FIG. 2 is a front, perspective view of an ultrasound-assisted debubbling apparatus in accordance with a non-limiting example embodiment. The debubbling apparatus 3 is a generally cylindrically-shaped vessel that includes a fluid inlet port 11 for receiving a fluid to be debubbled, such as blood, a fluid outlet port 16 for outputting the debubbled fluid, and a bubble outlet port 12 for exhausting bubbles from the vessel that have been removed from the fluid. An ultrasonic transducer (not shown here), which transmits an ultrasonic beam through the received fluid in the vessel to move those bubbles toward the bubble outlet port 12 as will be illustrated and described further below, may generate heat that can be damaging the fluid and/or to the transducer itself. Accordingly, the other end of the vessel may include a cooling fluid inlet 18 and a cooling fluid outlet 19 for circulating cooling fluid in a portion of the vessel to cool the vessel and an ultrasonic transducer mounted in (or near) the vessel.
  • [0041]
    FIG. 3 is a cross-sectional view of the ultrasound-assisted debubbling apparatus in FIG. 2. The debubbling apparatus vessel is divided into three regions for ease of description: a fluid inlet region, a fluid outlet region, and an ultrasonic standoff region. Fluid enters the fluid inlet port 11 which preferably has a tangential orientation to the generally cylindrical shape of the vessel to encourage swirling flow of the blood inside the vessel as conceptually illustrated. Although the vessel is shown as being generally cylindrical, the vessel may be structured in other types of shapes. However, a cylindrically-shaped vessel is preferred because it also encourages swirling flow of the fluid which forces less dense particles such as air bubbles to the center of the vessel and coalesces them into larger bubbles that have sufficient buoyant force to rise to the top of the fluid inlet chamber where they may be removed via the bubble outlet port 12 as indicated. The fluid inlet chamber may be tapered as shown in FIG. 3 to direct the bubbles towards the bubble outlet port 12.
  • [0042]
    An ultrasonic transducer 20 is mounted at the other end of the vessel and generates an ultrasonic beam 21 that travels in a direction along a longitudinal axis of the vessel towards the fluid inlet region. The ultrasonic transducer 20 is preferably mounted within the vessel, but it may be mounted outside the vessel if desired. A non-limiting example of a suitable ultrasonic transducer is a lead zirconate titanate (PZT) crystal or another piezoelectric material that vibrates in response to an applied voltage. The transducer 20 is operated at a suitable power and frequency, e.g., by controller 9. A non-limiting example of power levels and frequency ranges for removing air bubbles from blood includes powers ranging from 1-190 W/cm2 and frequencies ranging from 100 kHz to 10 MHz. Of course, these ranges are only examples and other frequencies and powers may be used. The ranges also depend on the application, the flow rate of the fluid, the viscosity of the fluid, and the size of the bubbles to be removed. The ultrasonic beam 21 carries momentum that is transferred to the air bubbles upon reflection or absorption of the ultrasonic beam which moves the bubbles towards the top of the fluid inlet region where they are withdrawn from the bubble outlet port 12.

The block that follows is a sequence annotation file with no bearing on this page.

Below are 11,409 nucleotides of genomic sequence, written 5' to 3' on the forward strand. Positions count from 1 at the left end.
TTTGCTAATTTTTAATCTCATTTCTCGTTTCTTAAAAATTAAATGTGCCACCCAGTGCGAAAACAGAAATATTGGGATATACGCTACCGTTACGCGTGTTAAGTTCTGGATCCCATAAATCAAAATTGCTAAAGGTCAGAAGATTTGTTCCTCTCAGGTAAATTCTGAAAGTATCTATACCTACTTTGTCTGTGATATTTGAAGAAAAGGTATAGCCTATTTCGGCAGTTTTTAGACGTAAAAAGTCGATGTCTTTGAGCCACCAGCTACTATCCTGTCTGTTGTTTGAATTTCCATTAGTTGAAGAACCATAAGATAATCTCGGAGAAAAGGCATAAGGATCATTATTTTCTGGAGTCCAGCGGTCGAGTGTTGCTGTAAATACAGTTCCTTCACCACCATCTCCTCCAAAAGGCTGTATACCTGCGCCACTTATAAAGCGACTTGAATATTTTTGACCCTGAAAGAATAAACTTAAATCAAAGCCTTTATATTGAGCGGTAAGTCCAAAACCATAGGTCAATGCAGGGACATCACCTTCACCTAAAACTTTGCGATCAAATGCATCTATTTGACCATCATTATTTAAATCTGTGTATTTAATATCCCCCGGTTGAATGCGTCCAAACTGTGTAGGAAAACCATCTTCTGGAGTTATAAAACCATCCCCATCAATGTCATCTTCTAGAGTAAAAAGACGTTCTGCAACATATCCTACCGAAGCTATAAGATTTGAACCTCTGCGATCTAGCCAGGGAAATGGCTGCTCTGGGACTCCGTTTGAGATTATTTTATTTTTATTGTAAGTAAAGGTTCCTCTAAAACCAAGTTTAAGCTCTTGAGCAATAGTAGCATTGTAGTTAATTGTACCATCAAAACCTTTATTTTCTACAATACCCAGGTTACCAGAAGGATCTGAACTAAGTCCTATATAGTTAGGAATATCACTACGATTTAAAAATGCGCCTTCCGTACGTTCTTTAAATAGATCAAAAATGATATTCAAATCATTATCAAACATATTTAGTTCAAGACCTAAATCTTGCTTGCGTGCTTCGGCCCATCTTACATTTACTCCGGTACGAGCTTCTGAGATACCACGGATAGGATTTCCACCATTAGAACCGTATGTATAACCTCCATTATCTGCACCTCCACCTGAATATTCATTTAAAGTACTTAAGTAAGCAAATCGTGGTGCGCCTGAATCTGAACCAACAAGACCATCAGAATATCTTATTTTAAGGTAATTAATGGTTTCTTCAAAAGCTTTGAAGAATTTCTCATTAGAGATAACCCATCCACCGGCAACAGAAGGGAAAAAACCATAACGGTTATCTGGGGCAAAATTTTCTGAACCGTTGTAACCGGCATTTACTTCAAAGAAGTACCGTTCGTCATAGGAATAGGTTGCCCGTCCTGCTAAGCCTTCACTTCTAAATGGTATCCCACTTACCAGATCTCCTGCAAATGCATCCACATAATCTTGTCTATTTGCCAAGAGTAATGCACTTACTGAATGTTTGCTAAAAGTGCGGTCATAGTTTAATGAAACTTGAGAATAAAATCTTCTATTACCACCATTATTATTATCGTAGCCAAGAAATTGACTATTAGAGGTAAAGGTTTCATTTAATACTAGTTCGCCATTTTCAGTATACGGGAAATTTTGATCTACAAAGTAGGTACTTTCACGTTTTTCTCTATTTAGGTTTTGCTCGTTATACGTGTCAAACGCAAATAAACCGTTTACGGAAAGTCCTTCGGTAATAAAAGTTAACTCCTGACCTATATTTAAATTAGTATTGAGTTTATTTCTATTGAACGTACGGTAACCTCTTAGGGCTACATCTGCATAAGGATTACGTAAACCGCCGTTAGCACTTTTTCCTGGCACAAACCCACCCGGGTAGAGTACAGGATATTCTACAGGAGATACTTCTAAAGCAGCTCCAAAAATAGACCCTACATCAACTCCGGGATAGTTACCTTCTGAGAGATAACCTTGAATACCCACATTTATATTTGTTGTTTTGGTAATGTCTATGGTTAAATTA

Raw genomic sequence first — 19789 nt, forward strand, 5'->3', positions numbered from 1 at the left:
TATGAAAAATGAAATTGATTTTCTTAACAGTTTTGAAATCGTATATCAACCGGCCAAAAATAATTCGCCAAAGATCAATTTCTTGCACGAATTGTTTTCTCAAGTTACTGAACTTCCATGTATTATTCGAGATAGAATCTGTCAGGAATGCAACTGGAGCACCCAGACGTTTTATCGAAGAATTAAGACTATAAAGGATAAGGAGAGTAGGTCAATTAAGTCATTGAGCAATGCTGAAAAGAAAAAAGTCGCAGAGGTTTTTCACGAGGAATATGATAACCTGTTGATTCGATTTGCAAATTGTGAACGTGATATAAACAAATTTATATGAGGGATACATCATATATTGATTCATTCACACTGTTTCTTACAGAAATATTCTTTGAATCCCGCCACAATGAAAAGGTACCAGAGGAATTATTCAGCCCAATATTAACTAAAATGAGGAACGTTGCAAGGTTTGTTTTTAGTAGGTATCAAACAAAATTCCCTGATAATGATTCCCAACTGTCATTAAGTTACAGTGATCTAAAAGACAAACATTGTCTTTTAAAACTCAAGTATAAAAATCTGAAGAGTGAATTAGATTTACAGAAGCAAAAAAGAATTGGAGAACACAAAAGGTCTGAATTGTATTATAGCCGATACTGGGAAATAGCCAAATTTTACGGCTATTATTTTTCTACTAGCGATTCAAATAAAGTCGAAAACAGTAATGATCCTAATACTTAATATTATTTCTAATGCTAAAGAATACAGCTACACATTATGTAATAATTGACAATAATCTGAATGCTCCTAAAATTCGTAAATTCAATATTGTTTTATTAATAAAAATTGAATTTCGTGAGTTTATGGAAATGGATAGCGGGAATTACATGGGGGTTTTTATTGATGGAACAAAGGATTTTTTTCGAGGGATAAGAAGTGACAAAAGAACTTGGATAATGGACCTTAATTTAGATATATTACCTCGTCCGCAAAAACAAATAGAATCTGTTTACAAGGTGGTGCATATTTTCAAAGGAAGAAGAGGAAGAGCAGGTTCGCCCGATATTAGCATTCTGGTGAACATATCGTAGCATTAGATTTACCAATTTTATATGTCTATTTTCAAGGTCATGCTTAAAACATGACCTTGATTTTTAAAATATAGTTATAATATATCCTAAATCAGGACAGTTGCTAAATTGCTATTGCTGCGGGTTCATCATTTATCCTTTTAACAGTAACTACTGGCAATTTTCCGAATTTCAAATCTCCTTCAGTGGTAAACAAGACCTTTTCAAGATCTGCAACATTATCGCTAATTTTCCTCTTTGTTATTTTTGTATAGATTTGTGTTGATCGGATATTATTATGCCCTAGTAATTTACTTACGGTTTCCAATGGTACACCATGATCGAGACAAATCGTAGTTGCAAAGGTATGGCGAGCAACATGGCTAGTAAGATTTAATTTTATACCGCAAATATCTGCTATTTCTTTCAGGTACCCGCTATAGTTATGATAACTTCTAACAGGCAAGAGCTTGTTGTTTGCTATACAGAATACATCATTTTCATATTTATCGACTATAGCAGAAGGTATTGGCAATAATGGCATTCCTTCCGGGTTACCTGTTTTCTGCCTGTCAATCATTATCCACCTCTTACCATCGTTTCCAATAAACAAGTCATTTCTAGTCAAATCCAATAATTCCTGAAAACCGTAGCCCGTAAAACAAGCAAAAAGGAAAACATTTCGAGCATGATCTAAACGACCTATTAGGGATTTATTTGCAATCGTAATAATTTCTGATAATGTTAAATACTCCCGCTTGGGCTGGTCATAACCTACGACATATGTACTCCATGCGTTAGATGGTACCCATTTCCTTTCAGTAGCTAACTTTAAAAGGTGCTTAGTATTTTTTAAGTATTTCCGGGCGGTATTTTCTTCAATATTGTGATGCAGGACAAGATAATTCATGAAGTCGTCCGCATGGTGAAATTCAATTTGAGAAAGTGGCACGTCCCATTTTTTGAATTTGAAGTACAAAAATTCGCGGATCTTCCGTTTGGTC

• [0043]
    The fluid inlet region is separated from a fluid outlet region by a barrier structure indicated generally at 14 that includes a first barrier portion 14 a and a second barrier portion 14 b. The barrier structure 14 may be made of biocompatible plastic such as polycarbonate but other materials may be used. The purpose of the barrier 14 is to block the bubbles from moving along with the fluid to the fluid outlet port 16 while at the same time still providing a path for the received fluid to reach the fluid outlet port 16. The first portion of the barrier 14 a is a substantially horizontal surface with an opening 15 in the surface sufficiently aligned with the ultrasonic beam 21 so that at least a substantial portion of the ultrasonic beam energy reaches the fluid inlet region. The opening 15 in a preferred non-limiting example embodiment is circular so that the second barrier portion 14 b is a cylinder substantially at a right angle to the first barrier portion 14 a. The second barrier portion 14 b confines the bubbles so that they are within the ultrasonic beam which maximizes the amount of power available to push the bubbles upward toward the bubble outlet port 12. Preferably, the dimensions of the opening 15 substantially match the cross-section of the ultrasonic beam 21 so that there is substantially uniform acoustic pressure across the opening 15 where the fluid passes from the fluid inlet region to the fluid outlet region. If the acoustic pressure is not uniform across the opening, bubbles may be able to pass through regions of the opening where the acoustic pressure is at a minimum.